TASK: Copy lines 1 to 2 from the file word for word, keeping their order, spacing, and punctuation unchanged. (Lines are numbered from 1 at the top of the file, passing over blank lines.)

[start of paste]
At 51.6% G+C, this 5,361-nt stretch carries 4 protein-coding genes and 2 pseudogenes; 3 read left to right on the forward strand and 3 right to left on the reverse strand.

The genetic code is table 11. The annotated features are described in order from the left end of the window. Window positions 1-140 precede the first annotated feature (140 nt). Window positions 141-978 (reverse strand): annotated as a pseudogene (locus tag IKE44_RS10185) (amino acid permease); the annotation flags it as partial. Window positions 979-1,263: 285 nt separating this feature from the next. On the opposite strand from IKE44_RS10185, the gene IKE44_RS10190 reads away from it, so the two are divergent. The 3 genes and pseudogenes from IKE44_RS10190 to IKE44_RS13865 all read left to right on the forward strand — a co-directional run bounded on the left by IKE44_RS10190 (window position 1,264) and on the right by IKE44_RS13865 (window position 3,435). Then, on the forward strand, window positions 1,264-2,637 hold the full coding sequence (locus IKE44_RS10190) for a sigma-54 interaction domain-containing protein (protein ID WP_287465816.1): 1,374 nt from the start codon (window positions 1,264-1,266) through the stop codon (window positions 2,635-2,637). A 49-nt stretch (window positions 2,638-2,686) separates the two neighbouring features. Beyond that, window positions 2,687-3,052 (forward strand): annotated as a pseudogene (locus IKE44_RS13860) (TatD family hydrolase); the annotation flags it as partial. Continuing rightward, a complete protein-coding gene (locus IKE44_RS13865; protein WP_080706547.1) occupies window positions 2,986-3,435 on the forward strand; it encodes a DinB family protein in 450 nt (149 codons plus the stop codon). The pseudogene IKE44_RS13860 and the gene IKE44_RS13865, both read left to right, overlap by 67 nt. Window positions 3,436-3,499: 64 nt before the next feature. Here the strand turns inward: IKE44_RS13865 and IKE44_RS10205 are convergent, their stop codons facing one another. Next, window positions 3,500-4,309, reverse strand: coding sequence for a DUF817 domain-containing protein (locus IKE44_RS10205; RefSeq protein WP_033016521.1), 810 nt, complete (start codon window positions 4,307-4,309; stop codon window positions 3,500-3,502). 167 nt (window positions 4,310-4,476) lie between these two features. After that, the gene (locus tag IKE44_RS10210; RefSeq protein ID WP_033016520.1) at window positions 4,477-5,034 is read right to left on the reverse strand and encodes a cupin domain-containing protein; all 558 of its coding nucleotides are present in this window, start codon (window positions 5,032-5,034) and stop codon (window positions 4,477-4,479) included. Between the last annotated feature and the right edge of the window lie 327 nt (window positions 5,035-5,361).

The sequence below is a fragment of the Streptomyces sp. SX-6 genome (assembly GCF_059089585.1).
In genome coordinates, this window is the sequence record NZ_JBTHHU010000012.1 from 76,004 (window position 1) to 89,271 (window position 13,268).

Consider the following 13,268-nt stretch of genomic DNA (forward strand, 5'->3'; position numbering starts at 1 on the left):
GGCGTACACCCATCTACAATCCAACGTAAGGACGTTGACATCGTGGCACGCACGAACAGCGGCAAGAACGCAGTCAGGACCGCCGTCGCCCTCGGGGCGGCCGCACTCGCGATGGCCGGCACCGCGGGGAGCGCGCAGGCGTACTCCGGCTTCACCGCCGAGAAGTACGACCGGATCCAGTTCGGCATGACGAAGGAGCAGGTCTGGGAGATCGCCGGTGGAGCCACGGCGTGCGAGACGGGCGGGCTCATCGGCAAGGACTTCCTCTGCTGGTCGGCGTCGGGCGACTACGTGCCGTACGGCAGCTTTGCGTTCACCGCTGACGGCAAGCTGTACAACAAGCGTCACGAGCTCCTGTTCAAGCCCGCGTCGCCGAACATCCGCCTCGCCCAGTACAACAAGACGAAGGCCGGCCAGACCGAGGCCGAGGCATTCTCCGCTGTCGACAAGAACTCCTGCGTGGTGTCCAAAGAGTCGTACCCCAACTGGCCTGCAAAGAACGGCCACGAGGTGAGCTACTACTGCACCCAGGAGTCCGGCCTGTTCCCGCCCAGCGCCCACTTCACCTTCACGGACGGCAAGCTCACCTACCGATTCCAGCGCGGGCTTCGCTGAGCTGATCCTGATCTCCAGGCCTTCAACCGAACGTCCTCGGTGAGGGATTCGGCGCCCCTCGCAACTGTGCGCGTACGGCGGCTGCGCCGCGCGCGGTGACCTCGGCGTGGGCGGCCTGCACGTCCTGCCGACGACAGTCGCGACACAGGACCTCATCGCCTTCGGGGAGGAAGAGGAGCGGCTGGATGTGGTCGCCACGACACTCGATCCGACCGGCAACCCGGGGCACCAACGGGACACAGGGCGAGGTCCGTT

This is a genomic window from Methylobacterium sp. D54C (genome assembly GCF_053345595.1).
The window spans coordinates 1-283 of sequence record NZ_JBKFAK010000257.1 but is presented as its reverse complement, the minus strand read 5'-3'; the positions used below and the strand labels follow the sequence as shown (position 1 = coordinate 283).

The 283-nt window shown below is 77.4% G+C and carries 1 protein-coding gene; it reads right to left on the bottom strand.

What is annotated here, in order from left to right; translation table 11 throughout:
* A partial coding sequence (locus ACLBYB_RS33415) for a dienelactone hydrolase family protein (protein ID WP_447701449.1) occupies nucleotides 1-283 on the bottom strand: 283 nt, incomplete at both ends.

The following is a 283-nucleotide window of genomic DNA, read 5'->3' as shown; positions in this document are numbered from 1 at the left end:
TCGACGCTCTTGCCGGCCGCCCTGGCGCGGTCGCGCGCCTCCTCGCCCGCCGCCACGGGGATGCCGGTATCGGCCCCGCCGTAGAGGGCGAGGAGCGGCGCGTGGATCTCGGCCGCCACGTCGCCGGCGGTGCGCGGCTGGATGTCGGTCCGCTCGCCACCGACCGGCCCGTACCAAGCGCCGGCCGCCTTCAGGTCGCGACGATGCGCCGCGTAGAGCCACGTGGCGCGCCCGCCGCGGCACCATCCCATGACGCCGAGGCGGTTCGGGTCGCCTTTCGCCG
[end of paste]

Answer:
At 51.6% G+C, this 5,361-nt stretch carries 4 protein-coding genes and 2 pseudogenes; 3 read left to right on the forward strand and 3 right to left on the reverse strand.

The genetic code is table 11. The annotated features are described in order from the left end of the window. Window positions 1-140 precede the first annotated feature (140 nt). Window positions 141-978 (reverse strand): annotated as a pseudogene (locus tag IKE44_RS10185) (amino acid permease); the annotation flags it as partial. Window positions 979-1,263: 285 nt separating this feature from the next. On the opposite strand from IKE44_RS10185, the gene IKE44_RS10190 reads away from it, so the two are divergent. The 3 genes and pseudogenes from IKE44_RS10190 to IKE44_RS13865 all read left to right on the forward strand — a co-directional run bounded on the left by IKE44_RS10190 (window position 1,264) and on the right by IKE44_RS13865 (window position 3,435). Then, on the forward strand, window positions 1,264-2,637 hold the full coding sequence (locus IKE44_RS10190) for a sigma-54 interaction domain-containing protein (protein ID WP_287465816.1): 1,374 nt from the start codon (window positions 1,264-1,266) through the stop codon (window positions 2,635-2,637). A 49-nt stretch (window positions 2,638-2,686) separates the two neighbouring features. Beyond that, window positions 2,687-3,052 (forward strand): annotated as a pseudogene (locus IKE44_RS13860) (TatD family hydrolase); the annotation flags it as partial. Continuing rightward, a complete protein-coding gene (locus IKE44_RS13865; protein WP_080706547.1) occupies window positions 2,986-3,435 on the forward strand; it encodes a DinB family protein in 450 nt (149 codons plus the stop codon). The pseudogene IKE44_RS13860 and the gene IKE44_RS13865, both read left to right, overlap by 67 nt. Window positions 3,436-3,499: 64 nt before the next feature. Here the strand turns inward: IKE44_RS13865 and IKE44_RS10205 are convergent, their stop codons facing one another. Next, window positions 3,500-4,309, reverse strand: coding sequence for a DUF817 domain-containing protein (locus IKE44_RS10205; RefSeq protein WP_033016521.1), 810 nt, complete (start codon window positions 4,307-4,309; stop codon window positions 3,500-3,502). 167 nt (window positions 4,310-4,476) lie between these two features. After that, the gene (locus tag IKE44_RS10210; RefSeq protein ID WP_033016520.1) at window positions 4,477-5,034 is read right to left on the reverse strand and encodes a cupin domain-containing protein; all 558 of its coding nucleotides are present in this window, start codon (window positions 5,032-5,034) and stop codon (window positions 4,477-4,479) included. Between the last annotated feature and the right edge of the window lie 327 nt (window positions 5,035-5,361).